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Radley Heritage Walk launched

Radley History Club’s new leaflet describes a walk around the village that combines glimpses of everyday life in days gone by in Radley with an introduction to its historic buildings.

Discover the history of Radley by comparing old photos with what you see now. Pick up a free Heritage Walk leaflet from various sites around the village, including the Bowyer Arms, where the walk starts. The leaflet features 24 points of interest and includes a map.

The walk is in two halves, both starting at the pub. One half includes St James the Great church and the ancient ‘Radley Oak’ in the grounds of Radley College. The other explores some of the old farmhouses and cottages of Lower Radley, and the River Thames.

Find out more and download a copy of the leaflet

Front cover of Radley Heritage Walk leaflet

November 2023 meeting: Glimpses of the other Oxford through the eyes of a Victorian mission – a 19th century battle for hearts and souls

In this talk, local historian Emily Grieg walked us through the efforts of a Victorian mission to improve the lives of people living in East Oxford. The talk started by explaining the changing national religious landscape and then went deeper to describe how the local religious movements in Oxford attempted to deal with the local population’s living conditions worsening with urban poverty on the rise and housing and sanitation systems not keeping pace with population growth.

East Oxford, the area on which the talk was focused, was also during this time undergoing significant changes and challenges of urbanisation during this period. East Oxford went from fields and farming with small numbers of cottages to significant housing development.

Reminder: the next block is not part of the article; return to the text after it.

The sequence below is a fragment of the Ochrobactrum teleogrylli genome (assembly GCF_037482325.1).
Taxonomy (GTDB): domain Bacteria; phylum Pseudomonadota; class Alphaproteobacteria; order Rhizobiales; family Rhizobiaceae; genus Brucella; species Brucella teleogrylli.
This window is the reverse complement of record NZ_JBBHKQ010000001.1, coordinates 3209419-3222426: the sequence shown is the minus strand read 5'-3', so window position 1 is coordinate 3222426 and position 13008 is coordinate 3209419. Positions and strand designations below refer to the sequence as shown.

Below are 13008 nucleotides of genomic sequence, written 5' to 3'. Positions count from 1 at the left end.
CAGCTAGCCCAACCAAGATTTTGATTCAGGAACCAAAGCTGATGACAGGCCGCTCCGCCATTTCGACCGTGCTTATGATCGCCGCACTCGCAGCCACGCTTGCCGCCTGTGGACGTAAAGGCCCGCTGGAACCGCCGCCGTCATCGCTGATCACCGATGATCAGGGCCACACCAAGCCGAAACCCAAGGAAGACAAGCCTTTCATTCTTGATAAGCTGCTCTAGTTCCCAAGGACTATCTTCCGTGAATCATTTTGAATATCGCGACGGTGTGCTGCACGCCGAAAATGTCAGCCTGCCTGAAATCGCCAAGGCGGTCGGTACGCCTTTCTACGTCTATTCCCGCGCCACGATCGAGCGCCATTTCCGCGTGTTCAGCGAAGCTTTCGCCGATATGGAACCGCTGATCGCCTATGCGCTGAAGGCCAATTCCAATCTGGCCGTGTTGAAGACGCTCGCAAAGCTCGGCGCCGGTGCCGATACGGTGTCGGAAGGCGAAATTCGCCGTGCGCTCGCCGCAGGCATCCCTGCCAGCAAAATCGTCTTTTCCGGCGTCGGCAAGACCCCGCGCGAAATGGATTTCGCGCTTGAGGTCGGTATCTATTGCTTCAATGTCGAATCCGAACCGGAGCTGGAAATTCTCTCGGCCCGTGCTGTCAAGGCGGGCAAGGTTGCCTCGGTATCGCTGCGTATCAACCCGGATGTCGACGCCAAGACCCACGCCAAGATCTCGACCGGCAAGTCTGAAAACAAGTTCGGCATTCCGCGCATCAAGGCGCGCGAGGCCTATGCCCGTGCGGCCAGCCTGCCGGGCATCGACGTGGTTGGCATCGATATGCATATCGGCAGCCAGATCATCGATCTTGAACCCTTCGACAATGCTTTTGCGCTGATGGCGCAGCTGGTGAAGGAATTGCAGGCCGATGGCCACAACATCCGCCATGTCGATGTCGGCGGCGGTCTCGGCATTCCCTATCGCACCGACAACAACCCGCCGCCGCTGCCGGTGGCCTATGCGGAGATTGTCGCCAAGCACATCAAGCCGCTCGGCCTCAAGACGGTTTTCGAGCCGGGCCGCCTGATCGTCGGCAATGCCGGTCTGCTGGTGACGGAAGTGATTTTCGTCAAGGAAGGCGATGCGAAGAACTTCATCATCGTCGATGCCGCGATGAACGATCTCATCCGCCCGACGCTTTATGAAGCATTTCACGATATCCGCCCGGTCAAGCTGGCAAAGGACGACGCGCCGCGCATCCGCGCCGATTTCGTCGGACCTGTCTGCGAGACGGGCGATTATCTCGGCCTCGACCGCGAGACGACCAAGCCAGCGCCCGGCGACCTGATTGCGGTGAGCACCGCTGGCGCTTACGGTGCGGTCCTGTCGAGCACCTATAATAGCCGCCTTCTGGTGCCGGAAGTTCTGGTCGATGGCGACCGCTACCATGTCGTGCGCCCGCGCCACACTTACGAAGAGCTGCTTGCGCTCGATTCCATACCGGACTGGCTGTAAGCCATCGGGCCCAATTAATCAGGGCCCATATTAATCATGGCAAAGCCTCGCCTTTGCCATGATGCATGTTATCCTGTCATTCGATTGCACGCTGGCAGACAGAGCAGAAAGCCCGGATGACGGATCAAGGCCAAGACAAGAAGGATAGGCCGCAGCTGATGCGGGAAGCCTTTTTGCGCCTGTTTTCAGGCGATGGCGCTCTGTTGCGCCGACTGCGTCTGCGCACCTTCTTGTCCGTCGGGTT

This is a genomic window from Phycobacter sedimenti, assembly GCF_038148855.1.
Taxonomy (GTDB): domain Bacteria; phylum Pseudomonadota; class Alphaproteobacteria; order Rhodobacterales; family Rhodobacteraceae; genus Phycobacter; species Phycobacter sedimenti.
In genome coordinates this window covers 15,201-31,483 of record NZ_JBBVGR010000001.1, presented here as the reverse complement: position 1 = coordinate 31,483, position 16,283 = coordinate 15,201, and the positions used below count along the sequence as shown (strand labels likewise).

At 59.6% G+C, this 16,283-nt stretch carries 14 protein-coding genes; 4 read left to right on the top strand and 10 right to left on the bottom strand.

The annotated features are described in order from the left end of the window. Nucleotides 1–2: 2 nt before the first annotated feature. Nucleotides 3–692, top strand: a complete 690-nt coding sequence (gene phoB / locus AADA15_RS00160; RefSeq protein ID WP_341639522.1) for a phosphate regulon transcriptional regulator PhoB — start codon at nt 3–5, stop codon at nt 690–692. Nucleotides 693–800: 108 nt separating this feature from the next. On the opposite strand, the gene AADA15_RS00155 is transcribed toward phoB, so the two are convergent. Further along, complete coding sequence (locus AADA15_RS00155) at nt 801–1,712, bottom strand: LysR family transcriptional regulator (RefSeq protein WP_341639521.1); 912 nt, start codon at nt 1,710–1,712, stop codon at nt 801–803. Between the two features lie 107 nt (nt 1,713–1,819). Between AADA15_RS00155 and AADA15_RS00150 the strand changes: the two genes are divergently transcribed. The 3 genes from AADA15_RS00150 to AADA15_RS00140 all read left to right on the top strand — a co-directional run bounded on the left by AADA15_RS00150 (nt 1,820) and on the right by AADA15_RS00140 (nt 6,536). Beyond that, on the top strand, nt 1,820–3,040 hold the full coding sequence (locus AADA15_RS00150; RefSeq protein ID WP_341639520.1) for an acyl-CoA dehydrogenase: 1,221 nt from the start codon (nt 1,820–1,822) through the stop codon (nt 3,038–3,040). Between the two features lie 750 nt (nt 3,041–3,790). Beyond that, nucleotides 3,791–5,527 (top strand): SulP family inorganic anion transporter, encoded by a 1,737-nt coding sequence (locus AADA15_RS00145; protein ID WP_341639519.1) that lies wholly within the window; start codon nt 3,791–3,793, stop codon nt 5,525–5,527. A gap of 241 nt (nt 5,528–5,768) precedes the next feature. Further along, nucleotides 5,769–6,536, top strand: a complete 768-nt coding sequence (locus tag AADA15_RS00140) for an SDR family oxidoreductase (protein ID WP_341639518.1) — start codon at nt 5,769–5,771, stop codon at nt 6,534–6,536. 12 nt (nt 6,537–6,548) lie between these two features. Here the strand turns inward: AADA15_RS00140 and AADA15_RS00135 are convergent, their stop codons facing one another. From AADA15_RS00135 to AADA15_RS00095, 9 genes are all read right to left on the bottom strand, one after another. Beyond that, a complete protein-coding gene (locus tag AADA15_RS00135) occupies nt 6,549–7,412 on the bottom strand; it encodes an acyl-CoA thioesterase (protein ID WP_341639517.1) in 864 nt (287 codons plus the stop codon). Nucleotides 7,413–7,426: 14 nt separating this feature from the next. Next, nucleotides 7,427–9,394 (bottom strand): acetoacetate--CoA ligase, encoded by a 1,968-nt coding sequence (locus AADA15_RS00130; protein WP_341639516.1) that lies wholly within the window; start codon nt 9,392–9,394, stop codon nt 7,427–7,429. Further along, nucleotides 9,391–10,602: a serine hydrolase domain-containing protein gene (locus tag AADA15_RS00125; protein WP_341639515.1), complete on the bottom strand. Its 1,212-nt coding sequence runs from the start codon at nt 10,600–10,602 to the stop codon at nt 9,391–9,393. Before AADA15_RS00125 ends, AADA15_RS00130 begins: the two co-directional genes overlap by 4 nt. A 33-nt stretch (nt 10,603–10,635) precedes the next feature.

Emily explained how the well-connected Father Richard Meux Benson took over as the parish vicar of Cowley and later formed the Society of St. John the Evangelist known locally as the Cowley Fathers. The Cowley Fathers left a visible legacy on East Oxford in part due to their wealthy benefactors with numerous buildings, including the St John’s Home, SS Mary and John Church as well as several schools in the area.

Conversely, the nonconformist Oxford City Mission (OCM) was very much funded by local people for the people, with donations coming in from ordinary people. The annual reports of the group showed that OCM’s aim was to encourage personal conversion and to tackle the consequences of poverty such as alcohol abuse, which was a common daily struggle for some families faced in East Oxford. Their legacy was less visible than perhaps the Cowley Fathers, but their work was no less important at a difficult time for many.

The Men commemorated on Radley’s War Memorials

Ahead of the commemorations on the 11th and 12th November to remember the dead of the two World Wars, details of the men behind the names on Radley’s War Memorials have been made available on the website. Click here to view

The village’s World War memorial is on the wall in Radley Church where there is also a board listing the names of ‘Those from Radley who served in the Great War 1914-1918’. The presence of the latter did not go down well with the Diocese of Oxford, whose Chancellor refused to ‘grant a citation for the memorials because the inscription includes a memorial to living persons, which is not permissible in my opinion inside a church’. A number of other churches around the country, however, have similar lists of the men from their communities who served as well as those who died.

After the Second World War, the memorial plaque in the Church was extended to add the names of a further six men from Radley who died serving in that conflict.

Memorial to the men of Radley who died in the two World Wars
War Memorial on the wall of Radley Church

Radley College staff are commemorated on separate tablets on either side of the central pillar of the Memorial Arch. On one side is a tablet listing the College servants who died during the First World War and, on the other, the masters who died during the Second World War. The two much larger boards commemorating former pupils who died in the two World Wars are on the inner walls of the Arch.

Memorial Arch at Radley College, November 2006
Memorial Arch at Radley College

October 2023 meeting: Apples! The myth and mystery of England’s favourite fruit

On 9 October 2023, Tim Healey spoke about Apples! The Myth and Mystery of England’s Favourite Fruit.